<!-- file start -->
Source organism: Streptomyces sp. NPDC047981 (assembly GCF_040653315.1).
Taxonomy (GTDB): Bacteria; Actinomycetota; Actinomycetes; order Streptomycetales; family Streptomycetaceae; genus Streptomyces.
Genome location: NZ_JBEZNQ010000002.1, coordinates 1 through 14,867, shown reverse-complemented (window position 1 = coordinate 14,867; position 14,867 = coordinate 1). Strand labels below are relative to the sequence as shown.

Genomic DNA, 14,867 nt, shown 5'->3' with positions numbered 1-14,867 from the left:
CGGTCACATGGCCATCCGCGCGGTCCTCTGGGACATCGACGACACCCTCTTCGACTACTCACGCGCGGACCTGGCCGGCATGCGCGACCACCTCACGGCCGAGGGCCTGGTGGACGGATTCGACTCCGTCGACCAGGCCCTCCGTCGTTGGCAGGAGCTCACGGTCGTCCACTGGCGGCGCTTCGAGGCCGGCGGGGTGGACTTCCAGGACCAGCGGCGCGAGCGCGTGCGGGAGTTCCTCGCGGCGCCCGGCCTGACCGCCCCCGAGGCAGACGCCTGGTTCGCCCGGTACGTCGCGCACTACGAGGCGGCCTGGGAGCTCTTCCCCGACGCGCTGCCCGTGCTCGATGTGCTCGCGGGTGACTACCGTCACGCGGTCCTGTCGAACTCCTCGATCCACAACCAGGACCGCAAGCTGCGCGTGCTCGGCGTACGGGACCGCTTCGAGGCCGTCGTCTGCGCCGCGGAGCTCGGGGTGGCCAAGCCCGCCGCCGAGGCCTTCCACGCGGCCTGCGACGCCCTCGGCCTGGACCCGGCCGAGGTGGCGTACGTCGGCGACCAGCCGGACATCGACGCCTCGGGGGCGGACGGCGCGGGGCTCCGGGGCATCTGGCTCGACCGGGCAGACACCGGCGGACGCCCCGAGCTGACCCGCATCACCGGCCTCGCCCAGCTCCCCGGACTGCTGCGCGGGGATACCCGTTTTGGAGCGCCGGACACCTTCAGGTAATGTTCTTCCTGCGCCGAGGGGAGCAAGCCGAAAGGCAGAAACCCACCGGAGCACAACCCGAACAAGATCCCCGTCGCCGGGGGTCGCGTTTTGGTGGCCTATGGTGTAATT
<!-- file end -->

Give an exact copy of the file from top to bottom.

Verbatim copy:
Source organism: Streptomyces sp. NPDC047981 (assembly GCF_040653315.1).
Taxonomy (GTDB): Bacteria; Actinomycetota; Actinomycetes; order Streptomycetales; family Streptomycetaceae; genus Streptomyces.
Genome location: NZ_JBEZNQ010000002.1, coordinates 1 through 14,867, shown reverse-complemented (window position 1 = coordinate 14,867; position 14,867 = coordinate 1). Strand labels below are relative to the sequence as shown.

Genomic DNA, 14,867 nt, shown 5'->3' with positions numbered 1-14,867 from the left:
CGGTCACATGGCCATCCGCGCGGTCCTCTGGGACATCGACGACACCCTCTTCGACTACTCACGCGCGGACCTGGCCGGCATGCGCGACCACCTCACGGCCGAGGGCCTGGTGGACGGATTCGACTCCGTCGACCAGGCCCTCCGTCGTTGGCAGGAGCTCACGGTCGTCCACTGGCGGCGCTTCGAGGCCGGCGGGGTGGACTTCCAGGACCAGCGGCGCGAGCGCGTGCGGGAGTTCCTCGCGGCGCCCGGCCTGACCGCCCCCGAGGCAGACGCCTGGTTCGCCCGGTACGTCGCGCACTACGAGGCGGCCTGGGAGCTCTTCCCCGACGCGCTGCCCGTGCTCGATGTGCTCGCGGGTGACTACCGTCACGCGGTCCTGTCGAACTCCTCGATCCACAACCAGGACCGCAAGCTGCGCGTGCTCGGCGTACGGGACCGCTTCGAGGCCGTCGTCTGCGCCGCGGAGCTCGGGGTGGCCAAGCCCGCCGCCGAGGCCTTCCACGCGGCCTGCGACGCCCTCGGCCTGGACCCGGCCGAGGTGGCGTACGTCGGCGACCAGCCGGACATCGACGCCTCGGGGGCGGACGGCGCGGGGCTCCGGGGCATCTGGCTCGACCGGGCAGACACCGGCGGACGCCCCGAGCTGACCCGCATCACCGGCCTCGCCCAGCTCCCCGGACTGCTGCGCGGGGATACCCGTTTTGGAGCGCCGGACACCTTCAGGTAATGTTCTTCCTGCGCCGAGGGGAGCAAGCCGAAAGGCAGAAACCCACCGGAGCACAACCCGAACAAGATCCCCGTCGCCGGGGGTCGCGTTTTGGTGGCCTATGGTGTAATT